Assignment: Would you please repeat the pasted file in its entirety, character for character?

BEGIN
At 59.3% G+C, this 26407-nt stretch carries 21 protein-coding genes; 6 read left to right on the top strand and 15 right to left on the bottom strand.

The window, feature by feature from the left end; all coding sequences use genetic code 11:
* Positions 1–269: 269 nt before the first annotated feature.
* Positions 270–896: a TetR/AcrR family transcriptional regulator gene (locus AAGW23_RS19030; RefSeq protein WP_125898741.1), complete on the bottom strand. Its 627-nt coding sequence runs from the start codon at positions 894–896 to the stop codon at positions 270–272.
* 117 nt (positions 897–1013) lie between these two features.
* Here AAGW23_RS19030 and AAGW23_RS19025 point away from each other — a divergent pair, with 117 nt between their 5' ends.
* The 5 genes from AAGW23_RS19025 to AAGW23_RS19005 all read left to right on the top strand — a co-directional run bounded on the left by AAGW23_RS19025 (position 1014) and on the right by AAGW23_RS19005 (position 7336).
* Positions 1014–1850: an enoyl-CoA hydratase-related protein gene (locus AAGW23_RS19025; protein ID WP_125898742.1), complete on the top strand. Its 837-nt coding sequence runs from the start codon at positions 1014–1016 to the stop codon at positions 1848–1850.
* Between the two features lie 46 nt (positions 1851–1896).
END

At 59.3% G+C, this 26407-nt stretch carries 21 protein-coding genes; 6 read left to right on the top strand and 15 right to left on the bottom strand.

The window, feature by feature from the left end; all coding sequences use genetic code 11:
* Positions 1–269: 269 nt before the first annotated feature.
* Positions 270–896: a TetR/AcrR family transcriptional regulator gene (locus AAGW23_RS19030; RefSeq protein WP_125898741.1), complete on the bottom strand. Its 627-nt coding sequence runs from the start codon at positions 894–896 to the stop codon at positions 270–272.
* 117 nt (positions 897–1013) lie between these two features.
* Here AAGW23_RS19030 and AAGW23_RS19025 point away from each other — a divergent pair, with 117 nt between their 5' ends.
* The 5 genes from AAGW23_RS19025 to AAGW23_RS19005 all read left to right on the top strand — a co-directional run bounded on the left by AAGW23_RS19025 (position 1014) and on the right by AAGW23_RS19005 (position 7336).
* Positions 1014–1850: an enoyl-CoA hydratase-related protein gene (locus AAGW23_RS19025; protein ID WP_125898742.1), complete on the top strand. Its 837-nt coding sequence runs from the start codon at positions 1014–1016 to the stop codon at positions 1848–1850.
* Between the two features lie 46 nt (positions 1851–1896).